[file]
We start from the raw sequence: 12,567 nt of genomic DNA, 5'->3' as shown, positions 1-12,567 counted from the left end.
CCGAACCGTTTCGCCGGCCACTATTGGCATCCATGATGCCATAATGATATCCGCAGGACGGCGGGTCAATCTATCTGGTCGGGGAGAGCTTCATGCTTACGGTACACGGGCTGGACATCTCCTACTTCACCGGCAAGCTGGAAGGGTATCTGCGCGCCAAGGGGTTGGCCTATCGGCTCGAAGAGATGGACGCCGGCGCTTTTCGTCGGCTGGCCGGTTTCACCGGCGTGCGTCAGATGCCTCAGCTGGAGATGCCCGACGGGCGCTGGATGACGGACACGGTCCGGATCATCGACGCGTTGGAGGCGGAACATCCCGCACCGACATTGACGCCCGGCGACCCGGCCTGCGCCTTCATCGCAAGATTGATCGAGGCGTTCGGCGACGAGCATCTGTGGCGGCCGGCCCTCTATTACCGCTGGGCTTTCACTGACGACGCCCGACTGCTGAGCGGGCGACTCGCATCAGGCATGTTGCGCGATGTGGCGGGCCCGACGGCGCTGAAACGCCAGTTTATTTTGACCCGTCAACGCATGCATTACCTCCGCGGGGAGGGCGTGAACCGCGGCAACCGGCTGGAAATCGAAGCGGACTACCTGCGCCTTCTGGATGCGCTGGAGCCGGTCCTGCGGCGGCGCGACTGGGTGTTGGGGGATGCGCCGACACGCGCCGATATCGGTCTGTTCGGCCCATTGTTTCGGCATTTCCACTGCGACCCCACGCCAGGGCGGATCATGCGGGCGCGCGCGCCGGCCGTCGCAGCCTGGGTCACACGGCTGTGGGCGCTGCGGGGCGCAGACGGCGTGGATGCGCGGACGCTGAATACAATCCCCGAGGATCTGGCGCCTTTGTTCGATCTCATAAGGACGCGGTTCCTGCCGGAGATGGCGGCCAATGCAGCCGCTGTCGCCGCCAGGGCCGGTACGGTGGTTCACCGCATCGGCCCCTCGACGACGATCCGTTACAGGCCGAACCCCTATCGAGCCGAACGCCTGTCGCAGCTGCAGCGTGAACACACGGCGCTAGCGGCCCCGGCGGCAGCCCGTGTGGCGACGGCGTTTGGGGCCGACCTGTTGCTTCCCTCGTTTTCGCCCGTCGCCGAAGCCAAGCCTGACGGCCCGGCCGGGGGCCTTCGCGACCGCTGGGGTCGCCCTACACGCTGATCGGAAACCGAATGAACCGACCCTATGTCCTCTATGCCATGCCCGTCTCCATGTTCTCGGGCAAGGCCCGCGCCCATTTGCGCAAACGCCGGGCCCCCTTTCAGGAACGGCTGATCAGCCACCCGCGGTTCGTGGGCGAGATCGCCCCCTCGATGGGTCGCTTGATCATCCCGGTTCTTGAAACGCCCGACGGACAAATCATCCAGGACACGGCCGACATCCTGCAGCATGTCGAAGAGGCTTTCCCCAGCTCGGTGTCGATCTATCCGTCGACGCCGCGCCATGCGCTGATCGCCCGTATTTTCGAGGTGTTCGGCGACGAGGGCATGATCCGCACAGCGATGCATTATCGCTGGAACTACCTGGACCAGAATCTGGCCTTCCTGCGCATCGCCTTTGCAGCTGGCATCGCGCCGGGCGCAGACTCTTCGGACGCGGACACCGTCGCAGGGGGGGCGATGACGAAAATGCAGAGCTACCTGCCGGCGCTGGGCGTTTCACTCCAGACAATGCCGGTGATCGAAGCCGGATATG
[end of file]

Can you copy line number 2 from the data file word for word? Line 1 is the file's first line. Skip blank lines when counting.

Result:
CCGAACCGTTTCGCCGGCCACTATTGGCATCCATGATGCCATAATGATATCCGCAGGACGGCGGGTCAATCTATCTGGTCGGGGAGAGCTTCATGCTTACGGTACACGGGCTGGACATCTCCTACTTCACCGGCAAGCTGGAAGGGTATCTGCGCGCCAAGGGGTTGGCCTATCGGCTCGAAGAGATGGACGCCGGCGCTTTTCGTCGGCTGGCCGGTTTCACCGGCGTGCGTCAGATGCCTCAGCTGGAGATGCCCGACGGGCGCTGGATGACGGACACGGTCCGGATCATCGACGCGTTGGAGGCGGAACATCCCGCACCGACATTGACGCCCGGCGACCCGGCCTGCGCCTTCATCGCAAGATTGATCGAGGCGTTCGGCGACGAGCATCTGTGGCGGCCGGCCCTCTATTACCGCTGGGCTTTCACTGACGACGCCCGACTGCTGAGCGGGCGACTCGCATCAGGCATGTTGCGCGATGTGGCGGGCCCGACGGCGCTGAAACGCCAGTTTATTTTGACCCGTCAACGCATGCATTACCTCCGCGGGGAGGGCGTGAACCGCGGCAACCGGCTGGAAATCGAAGCGGACTACCTGCGCCTTCTGGATGCGCTGGAGCCGGTCCTGCGGCGGCGCGACTGGGTGTTGGGGGATGCGCCGACACGCGCCGATATCGGTCTGTTCGGCCCATTGTTTCGGCATTTCCACTGCGACCCCACGCCAGGGCGGATCATGCGGGCGCGCGCGCCGGCCGTCGCAGCCTGGGTCACACGGCTGTGGGCGCTGCGGGGCGCAGACGGCGTGGATGCGCGGACGCTGAATACAATCCCCGAGGATCTGGCGCCTTTGTTCGATCTCATAAGGACGCGGTTCCTGCCGGAGATGGCGGCCAATGCAGCCGCTGTCGCCGCCAGGGCCGGTACGGTGGTTCACCGCATCGGCCCCTCGACGACGATCCGTTACAGGCCGAACCCCTATCGAGCCGAACGCCTGTCGCAGCTGCAGCGTGAACACACGGCGCTAGCGGCCCCGGCGGCAGCCCGTGTGGCGACGGCGTTTGGGGCCGACCTGTTGCTTCCCTCGTTTTCGCCCGTCGCCGAAGCCAAGCCTGACGGCCCGGCCGGGGGCCTTCGCGACCGCTGGGGTCGCCCTACACGCTGATCGGAAACCGAATGAACCGACCCTATGTCCTCTATGCCATGCCCGTCTCCATGTTCTCGGGCAAGGCCCGCGCCCATTTGCGCAAACGCCGGGCCCCCTTTCAGGAACGGCTGATCAGCCACCCGCGGTTCGTGGGCGAGATCGCCCCCTCGATGGGTCGCTTGATCATCCCGGTTCTTGAAACGCCCGACGGACAAATCATCCAGGACACGGCCGACATCCTGCAGCATGTCGAAGAGGCTTTCCCCAGCTCGGTGTCGATCTATCCGTCGACGCCGCGCCATGCGCTGATCGCCCGTATTTTCGAGGTGTTCGGCGACGAGGGCATGATCCGCACAGCGATGCATTATCGCTGGAACTACCTGGACCAGAATCTGGCCTTCCTGCGCATCGCCTTTGCAGCTGGCATCGCGCCGGGCGCAGACTCTTCGGACGCGGACACCGTCGCAGGGGGGGCGATGACGAAAATGCAGAGCTACCTGCCGGCGCTGGGCGTTTCACTCCAGACAATGCCGGTGATCGAAGCCGGATATG